Can you say recession?

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Good news: the loonie is soaring higher. Bad news: it’s because the U.S. is in crisis

COLIN CAMPBELL AND JASON KIRBY

From the moment the United States government came into being in 1789, it was in the red. Saddled with a US$78-million debt from the revolutionary war, a fledgling Congress made it a priority to get out of hock, eventually setting limits on how much money the country could borrow. So much for that. Last week, U.S. Treasury Secretary Henry Paulson sent a stark message to modern-day legislators: on Oct. 1, America’s IOUs will surpass the current debt cap of US$8.9 trillion. Unless Congress jacks up the limit yet again and piles on even more debt, the government of the world’s largest economy will cease to function.

It’s the kind of dire situation you would think might grab headlines, but it has raised barely a ripple. In spendthrift America, this is just par for the course. Since the Bush administration took office in 2000, America’s national debt has ballooned by more than 50 per cent. Congress has already hiked its limit on how much the U.S. can borrow four times in the last five years. Meanwhile, American consumers, spurred on by low interest rates after 2001, racked up huge debt loads of their own. America’s appetite for borrowed money seemed limitless.

Not anymore. As global financial markets seize up, and lenders come calling, alarm bells have begun to ring. Observers are talking seriously about the threat of a punishing recession. America’s addiction to cheap and easy money has put the country’s economy, not to mention the world’s, on shaky ground. “What we’ve done as a society is borrowed a tremendous amount of money,” says Peter Schiff, president of Euro Pacific Capital in Darien, Conn., nicknamed “Dr. Doom” for his dour outlook. “Now the bills are coming due and we don’t have any money to pay it back.” Surveying the threat of a crumbling housing market and rising unemployment, Schiff is brutally blunt. “We’re screwed,” he says. “It’s not just going to be a mild recession. It’ll be the worst one we’ve ever had.”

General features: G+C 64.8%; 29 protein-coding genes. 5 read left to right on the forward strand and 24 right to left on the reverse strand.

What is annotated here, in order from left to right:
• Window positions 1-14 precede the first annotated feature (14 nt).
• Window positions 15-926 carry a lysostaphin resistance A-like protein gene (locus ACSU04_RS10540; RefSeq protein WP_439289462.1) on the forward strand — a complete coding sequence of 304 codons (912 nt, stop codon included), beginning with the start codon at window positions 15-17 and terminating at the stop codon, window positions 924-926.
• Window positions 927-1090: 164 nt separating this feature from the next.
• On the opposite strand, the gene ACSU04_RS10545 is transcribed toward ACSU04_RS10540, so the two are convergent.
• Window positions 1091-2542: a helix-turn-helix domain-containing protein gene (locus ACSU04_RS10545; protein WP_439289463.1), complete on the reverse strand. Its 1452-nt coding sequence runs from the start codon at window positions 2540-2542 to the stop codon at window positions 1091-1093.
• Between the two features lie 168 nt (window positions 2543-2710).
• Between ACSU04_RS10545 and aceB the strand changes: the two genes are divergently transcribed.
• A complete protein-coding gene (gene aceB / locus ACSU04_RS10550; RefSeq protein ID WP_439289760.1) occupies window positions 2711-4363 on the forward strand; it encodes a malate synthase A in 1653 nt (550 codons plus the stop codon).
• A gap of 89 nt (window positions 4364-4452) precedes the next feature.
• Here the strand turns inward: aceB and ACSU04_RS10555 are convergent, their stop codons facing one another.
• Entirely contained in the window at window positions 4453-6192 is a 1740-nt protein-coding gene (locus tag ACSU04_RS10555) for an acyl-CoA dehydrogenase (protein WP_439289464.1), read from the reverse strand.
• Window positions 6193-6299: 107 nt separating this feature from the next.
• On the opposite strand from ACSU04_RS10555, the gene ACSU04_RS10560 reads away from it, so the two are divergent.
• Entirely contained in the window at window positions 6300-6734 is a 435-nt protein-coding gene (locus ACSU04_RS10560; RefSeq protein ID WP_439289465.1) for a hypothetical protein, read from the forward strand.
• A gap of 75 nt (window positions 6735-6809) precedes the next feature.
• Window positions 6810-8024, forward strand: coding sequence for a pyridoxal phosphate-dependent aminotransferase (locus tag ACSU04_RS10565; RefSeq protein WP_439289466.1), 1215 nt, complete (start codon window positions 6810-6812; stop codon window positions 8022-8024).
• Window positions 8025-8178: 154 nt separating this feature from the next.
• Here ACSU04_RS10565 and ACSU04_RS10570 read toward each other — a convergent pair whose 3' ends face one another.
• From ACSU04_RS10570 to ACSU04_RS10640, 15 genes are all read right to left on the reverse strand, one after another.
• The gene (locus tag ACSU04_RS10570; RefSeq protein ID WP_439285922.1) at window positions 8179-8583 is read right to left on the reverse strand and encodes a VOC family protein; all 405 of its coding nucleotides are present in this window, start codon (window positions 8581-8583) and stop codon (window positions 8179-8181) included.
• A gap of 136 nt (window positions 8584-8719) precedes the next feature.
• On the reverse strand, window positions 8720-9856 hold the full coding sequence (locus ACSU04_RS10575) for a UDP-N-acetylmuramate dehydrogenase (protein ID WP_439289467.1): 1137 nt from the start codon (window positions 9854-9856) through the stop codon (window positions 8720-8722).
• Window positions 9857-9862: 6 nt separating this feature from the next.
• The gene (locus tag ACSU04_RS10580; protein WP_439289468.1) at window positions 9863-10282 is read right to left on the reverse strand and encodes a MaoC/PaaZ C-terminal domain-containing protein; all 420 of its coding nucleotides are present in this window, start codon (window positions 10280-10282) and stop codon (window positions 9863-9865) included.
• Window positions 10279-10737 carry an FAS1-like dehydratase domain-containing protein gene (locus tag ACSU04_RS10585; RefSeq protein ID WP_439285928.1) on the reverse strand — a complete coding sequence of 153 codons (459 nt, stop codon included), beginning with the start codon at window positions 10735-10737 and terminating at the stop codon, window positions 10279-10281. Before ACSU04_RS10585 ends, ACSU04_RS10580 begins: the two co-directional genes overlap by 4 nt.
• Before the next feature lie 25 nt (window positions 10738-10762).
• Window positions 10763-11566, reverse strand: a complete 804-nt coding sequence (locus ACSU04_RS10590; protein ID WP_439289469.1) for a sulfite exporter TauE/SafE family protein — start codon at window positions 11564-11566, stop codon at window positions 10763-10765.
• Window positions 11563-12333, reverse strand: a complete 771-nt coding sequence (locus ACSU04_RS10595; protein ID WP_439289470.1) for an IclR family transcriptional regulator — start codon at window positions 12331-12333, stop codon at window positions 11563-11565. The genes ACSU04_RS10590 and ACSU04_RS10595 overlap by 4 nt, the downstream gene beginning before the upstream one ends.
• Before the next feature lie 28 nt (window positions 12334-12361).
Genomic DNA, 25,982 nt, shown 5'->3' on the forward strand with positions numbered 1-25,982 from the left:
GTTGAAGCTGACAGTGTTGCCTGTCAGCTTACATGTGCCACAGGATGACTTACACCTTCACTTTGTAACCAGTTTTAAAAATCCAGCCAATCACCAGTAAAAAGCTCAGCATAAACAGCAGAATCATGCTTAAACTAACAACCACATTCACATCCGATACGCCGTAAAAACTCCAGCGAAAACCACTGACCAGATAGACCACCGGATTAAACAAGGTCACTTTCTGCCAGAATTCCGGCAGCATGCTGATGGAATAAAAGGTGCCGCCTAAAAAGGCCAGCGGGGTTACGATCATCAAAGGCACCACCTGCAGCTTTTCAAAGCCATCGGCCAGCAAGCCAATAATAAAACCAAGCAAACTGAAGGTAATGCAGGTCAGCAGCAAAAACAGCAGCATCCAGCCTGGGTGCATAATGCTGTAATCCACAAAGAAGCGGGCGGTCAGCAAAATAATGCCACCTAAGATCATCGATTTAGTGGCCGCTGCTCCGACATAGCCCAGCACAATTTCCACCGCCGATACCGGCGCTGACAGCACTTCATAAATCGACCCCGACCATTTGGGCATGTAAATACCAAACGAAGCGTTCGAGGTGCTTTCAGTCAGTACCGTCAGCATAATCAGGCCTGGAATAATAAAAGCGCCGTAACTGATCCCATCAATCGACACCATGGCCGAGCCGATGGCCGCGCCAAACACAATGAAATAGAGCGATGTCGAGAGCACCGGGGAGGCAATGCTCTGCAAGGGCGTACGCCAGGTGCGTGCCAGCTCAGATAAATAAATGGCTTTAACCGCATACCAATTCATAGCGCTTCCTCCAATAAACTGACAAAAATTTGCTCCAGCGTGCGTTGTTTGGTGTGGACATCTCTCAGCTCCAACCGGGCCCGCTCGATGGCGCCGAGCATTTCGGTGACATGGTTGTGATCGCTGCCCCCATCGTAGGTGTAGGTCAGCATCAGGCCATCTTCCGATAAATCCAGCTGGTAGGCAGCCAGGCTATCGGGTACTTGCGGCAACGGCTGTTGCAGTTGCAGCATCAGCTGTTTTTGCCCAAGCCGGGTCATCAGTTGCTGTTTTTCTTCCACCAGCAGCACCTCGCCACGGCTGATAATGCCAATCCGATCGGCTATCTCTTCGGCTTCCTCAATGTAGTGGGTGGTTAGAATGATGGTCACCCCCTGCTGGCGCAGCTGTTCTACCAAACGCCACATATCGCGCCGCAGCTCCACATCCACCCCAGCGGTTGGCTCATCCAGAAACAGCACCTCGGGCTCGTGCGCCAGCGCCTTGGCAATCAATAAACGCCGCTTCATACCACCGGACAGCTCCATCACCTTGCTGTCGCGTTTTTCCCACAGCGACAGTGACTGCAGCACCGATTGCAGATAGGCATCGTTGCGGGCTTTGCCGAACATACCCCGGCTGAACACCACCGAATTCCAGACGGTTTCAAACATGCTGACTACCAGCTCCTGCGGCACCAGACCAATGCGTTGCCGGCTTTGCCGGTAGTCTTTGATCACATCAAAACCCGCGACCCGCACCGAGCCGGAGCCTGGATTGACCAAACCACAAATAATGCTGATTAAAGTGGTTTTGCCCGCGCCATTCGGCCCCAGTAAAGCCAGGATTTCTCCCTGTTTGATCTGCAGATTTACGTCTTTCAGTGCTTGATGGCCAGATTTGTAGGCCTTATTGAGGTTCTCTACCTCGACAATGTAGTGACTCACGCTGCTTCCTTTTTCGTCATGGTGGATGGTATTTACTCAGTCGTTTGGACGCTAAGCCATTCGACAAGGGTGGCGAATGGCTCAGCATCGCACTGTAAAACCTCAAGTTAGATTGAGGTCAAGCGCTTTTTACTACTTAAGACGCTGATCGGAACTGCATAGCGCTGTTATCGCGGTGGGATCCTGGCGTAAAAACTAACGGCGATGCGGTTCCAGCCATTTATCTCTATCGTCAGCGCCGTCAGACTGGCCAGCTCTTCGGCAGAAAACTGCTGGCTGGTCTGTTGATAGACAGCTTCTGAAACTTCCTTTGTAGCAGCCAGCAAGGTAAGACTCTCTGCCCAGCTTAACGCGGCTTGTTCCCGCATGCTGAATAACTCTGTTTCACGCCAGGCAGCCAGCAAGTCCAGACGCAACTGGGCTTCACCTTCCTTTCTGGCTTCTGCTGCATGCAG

The sinking reality of America’s dire financial state has sparked a simmering panic in financial markets over the past several weeks, and that has been reflected in the plunging value of the U.S. dollar against virtually all world currencies, including Canada’s.